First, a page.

London's Leicester Square got a dose of Hollywood glamor Wednesday with the opening of the 49th annual London Film Festival.
Star Rachel Weisz and master spy writer John Le Carre walked the red carpet before the opening-night screening of "The Constant Gardener," Brazilian director Fernando Meirelles' adaptation of Le Carre's novel of international diplomacy and betrayal. Weisz's co-star, Ralph Fiennes, was held up by a delayed flight.
Weisz, wearing a green Roland Mouret cocktail dress, called Meirelles _ whose last film was the kinetic street-gang drama "City of God" _ "a tremendous filmmaker and a very original storyteller."
Le Carre said he loved "The Constant Gardener" "because it's not the film of the book, it's the film of the film." The London festival closes Nov. 3 with George Clooney's McCarthy-era drama "Good Night, And Good Luck." In between, it will screen 180 feature films and 130 shorts from some 50 countries.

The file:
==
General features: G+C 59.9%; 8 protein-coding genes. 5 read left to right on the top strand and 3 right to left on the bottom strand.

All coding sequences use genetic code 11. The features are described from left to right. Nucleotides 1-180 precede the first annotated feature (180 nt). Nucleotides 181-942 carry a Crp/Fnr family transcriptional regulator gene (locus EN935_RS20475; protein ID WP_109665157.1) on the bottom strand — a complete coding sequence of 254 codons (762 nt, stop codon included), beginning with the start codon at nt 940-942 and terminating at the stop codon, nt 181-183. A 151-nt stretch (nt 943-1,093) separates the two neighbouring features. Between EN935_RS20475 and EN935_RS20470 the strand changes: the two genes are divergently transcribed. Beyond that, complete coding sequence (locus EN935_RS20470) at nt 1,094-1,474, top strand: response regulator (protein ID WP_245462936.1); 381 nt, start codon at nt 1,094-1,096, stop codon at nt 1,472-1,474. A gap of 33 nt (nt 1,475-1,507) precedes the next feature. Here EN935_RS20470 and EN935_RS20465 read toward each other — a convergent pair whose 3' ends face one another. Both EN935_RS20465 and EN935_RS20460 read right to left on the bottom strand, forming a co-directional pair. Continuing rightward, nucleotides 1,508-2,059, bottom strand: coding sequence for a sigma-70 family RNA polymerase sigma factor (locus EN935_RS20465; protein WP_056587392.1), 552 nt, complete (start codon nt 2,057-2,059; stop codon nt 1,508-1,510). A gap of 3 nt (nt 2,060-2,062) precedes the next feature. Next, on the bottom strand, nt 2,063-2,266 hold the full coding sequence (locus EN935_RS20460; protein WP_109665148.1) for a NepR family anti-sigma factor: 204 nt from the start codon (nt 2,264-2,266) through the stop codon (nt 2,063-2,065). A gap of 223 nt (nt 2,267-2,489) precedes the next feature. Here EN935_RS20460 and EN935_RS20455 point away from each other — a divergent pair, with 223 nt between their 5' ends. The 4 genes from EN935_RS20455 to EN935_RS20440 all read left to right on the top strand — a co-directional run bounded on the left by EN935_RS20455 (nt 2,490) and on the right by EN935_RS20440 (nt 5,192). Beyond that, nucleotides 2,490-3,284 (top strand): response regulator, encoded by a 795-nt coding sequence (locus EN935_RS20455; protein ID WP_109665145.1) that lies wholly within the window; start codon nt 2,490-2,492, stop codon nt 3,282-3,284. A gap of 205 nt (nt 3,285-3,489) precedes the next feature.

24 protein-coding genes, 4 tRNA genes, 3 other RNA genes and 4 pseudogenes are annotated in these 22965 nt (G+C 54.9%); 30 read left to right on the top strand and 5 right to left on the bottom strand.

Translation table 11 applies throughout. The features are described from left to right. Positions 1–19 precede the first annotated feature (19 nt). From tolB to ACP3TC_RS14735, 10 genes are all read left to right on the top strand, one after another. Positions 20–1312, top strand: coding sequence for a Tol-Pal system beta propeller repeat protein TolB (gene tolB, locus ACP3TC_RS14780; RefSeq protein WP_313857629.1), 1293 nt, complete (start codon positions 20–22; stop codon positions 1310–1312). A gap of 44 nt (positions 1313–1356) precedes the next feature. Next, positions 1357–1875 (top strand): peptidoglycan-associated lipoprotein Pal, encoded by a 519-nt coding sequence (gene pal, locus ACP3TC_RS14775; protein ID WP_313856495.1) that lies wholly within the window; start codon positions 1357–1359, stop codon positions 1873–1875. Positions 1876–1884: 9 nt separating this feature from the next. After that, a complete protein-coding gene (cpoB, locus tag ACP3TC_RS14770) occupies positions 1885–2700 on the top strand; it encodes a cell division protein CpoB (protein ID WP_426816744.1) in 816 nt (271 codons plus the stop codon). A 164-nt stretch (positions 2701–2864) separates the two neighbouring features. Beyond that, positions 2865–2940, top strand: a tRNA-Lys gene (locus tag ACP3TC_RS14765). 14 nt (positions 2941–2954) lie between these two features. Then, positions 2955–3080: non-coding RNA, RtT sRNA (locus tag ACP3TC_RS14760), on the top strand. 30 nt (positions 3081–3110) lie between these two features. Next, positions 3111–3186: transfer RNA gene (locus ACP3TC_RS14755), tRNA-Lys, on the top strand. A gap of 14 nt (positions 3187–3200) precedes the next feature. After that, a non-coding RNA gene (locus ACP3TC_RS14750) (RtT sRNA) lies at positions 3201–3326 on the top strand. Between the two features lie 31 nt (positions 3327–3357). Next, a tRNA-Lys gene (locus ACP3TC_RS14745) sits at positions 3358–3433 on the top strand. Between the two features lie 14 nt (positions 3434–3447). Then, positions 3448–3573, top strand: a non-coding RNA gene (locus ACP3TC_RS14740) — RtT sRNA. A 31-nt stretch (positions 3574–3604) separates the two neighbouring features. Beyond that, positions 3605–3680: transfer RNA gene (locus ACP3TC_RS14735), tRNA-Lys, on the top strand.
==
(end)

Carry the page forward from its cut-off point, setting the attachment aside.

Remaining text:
Among this year's highlights are Steven Soderbergh's low-budget murder mystery "Bubble," Michael Haneke's French thriller "Cache," Romanian director Cristi Puiu's wry "The Death of Mr. Lazarescu," Atom Egoyan's sensuous "Where the Truth Lies" and Michael Winterbottom's postmodernist 18th-century romp "A Cock and Bull Story."
London star-spotters can watch out for visiting celebs Kirsten Dunst and Susan Sarandon from "Elizabethtown," "Proof" star Gwyneth Paltrow and "Shopgirl'"s Claire Danes, as well as a host of British and European actors and directors.
Many of the big films have won awards at festivals in Cannes, Venice or Toronto; several have already had commercial runs in North America. Festival director Sandra Hebron said the London event's main aim was to show the best of the past year's world cinema to a British audience. Hebron said many films confronted _ in wildly differing ways _ the uneasy, uncertain political mood around the world, AP reports.
Russia does not deliberately attack supply lines in Ukraine that supply Western weapons. It has found a new, much more effective and less costly way to destroy it. So say the authors of the Chinese Sohu.